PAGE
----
Home 9 Digital Nutrition 9 Back to school tech withdrawals: wrestling back control (and the controller)

Back to school tech withdrawals: wrestling back control (and the controller)

Oct 18, 2018

tech withdrawals

School holidays are a time when many parents struggle to keep kids, especially teens occupied without the use of technology.

Without the routine of the school day, homework and co-curricular activities, rules and limits around digital device use are regularly relaxed during these few weeks as young people have more time on their hands and their fear of being ‘bored’ is filled with hours online.

It can only take a few days of solid play on games like Fortnite for children to habituate and automate their gaming habits and start to rely on and ‘crave’ playing, yearning to improve their skills via practice and continue to build mateships, connections and hang-out virtually with the range of people they play with.

Kids who previously might have only made minor protests about logging off can quickly become upset, aggressive and unreasonable when asked to leave the screen.  Parents might have varying degrees of capacity to deal with conflict, from their own emotional energy for yelling, their physical ability to stand up to young men, or proximity to control it.

Tips for parents to get teenagers back into a routine for school after holidays.

    • Wean and taper them off.  Cold turkey can create big conflict, emotional outbursts and cause parents to retreat.  The weekend before school goes back is a good one to ensure that the family has a range of non-screen based activities planned and sleep-wake routines are reset ready for swinging back into action on Monday.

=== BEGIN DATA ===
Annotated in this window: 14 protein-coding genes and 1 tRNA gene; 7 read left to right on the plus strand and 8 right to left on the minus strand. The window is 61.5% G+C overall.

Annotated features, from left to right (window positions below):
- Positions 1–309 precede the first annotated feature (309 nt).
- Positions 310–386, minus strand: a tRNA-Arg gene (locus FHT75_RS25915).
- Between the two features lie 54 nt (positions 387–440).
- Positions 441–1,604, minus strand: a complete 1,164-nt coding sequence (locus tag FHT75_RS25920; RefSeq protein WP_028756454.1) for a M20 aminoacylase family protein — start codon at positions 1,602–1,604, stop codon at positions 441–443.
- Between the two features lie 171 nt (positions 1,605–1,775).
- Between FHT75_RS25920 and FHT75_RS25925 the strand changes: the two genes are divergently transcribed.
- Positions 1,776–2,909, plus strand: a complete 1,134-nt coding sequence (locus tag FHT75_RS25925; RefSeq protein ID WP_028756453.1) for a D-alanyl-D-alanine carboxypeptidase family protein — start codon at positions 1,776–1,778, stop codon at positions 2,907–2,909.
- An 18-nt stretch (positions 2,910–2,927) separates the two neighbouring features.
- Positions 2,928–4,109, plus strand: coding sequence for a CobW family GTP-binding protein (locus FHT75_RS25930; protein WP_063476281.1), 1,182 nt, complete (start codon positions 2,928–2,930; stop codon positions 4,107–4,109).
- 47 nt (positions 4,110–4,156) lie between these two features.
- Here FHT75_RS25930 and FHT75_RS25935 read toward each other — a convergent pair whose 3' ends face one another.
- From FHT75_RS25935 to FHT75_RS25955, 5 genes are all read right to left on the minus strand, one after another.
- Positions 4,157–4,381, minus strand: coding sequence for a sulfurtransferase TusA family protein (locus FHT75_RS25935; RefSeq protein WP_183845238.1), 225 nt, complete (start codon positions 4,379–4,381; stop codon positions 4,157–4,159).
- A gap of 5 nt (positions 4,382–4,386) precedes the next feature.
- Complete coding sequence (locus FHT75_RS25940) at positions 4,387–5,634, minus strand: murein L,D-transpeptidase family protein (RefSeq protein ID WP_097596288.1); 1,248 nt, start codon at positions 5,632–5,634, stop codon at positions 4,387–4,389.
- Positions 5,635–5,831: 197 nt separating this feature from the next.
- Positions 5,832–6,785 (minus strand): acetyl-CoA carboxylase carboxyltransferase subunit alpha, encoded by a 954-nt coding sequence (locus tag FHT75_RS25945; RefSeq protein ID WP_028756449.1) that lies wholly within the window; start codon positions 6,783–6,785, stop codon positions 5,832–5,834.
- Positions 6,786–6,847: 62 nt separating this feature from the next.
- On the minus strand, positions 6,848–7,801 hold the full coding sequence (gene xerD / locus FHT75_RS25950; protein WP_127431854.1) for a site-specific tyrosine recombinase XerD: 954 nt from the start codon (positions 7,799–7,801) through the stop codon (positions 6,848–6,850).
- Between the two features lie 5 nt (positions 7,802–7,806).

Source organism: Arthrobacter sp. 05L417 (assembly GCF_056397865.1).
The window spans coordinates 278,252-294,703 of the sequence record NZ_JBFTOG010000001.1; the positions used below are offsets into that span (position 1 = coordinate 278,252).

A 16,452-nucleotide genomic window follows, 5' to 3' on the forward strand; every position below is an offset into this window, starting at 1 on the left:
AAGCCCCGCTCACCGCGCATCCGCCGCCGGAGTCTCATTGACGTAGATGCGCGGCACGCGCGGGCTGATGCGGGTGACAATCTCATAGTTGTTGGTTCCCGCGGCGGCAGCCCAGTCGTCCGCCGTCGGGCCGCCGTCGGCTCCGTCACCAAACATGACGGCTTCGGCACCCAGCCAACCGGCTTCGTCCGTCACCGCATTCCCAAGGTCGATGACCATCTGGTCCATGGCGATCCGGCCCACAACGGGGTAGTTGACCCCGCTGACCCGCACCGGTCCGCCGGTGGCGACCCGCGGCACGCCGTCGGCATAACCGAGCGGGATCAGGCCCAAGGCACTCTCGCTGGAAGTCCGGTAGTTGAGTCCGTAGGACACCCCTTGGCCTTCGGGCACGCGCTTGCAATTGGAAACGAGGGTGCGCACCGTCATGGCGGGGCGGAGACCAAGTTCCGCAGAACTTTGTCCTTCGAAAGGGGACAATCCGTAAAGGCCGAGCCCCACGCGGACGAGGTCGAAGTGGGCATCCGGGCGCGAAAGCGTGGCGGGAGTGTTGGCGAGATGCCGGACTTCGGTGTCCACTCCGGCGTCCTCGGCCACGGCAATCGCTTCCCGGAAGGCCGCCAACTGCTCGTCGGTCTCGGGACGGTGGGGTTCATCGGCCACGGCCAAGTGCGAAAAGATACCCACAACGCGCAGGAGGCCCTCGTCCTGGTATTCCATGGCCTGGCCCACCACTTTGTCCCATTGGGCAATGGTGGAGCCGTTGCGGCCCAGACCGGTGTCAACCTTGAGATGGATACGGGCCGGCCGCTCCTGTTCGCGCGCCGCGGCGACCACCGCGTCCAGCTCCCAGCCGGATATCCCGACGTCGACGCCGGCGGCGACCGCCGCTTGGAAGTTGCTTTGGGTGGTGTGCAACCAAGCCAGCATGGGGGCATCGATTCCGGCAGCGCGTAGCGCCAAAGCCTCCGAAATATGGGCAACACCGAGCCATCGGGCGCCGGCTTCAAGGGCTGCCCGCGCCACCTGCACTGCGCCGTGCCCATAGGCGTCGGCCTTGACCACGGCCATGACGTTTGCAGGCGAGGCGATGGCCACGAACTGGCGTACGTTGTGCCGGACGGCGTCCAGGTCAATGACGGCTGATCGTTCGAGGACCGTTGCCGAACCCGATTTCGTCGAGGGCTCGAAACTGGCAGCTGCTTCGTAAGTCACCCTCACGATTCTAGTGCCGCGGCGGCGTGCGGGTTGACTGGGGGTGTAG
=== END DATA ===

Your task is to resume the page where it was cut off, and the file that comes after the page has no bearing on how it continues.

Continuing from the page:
• Make agreements, but support young people to build the skills required to follow/keep them. We forget that young people simply dont have the brain wiring needed to activate goal behaviour spontaneously and magically start abiding by rules with ease.  Its takes reminding and rehearsal, without nagging and lecturing.
    • Set reasonable consequences that have the right ‘pain point’. Getting the consequences right can be tricky for parents, you need to find something that will (metaphorically) pinch the right spot to help reframe behaviours.
    • Get tech back out of bedrooms. You are fighting a losing battle if the device is on the wall! I know many kids make ‘executive decisions’ to rearrange the furniture and have consoles visit their bedrooms during the holidays.  Standing firm on keeping devices out of the bedroom and in common areas is one of the biggest issues on maintaining boundaries.
    • Set digital sunsets and curfews. Creating tech-free time before bed, having clear bed-times and fiercely protecting sleep zones is a critical aspect for overall wellbeing for all members of the family (parents included).
    • Walk the talk.  Increasingly adults too are struggling to dial back their own smartphone and tech habits.  If you want your kids to take agreements seriously and listen to your concerns around impacts of tech, make a commitment to shifting some of your own habits.

Need help managing technology and conflict over it in your home?  I work with families to build communication, trust and respect around digital device use in the home.  Get in touch for more information on my psychological services. 


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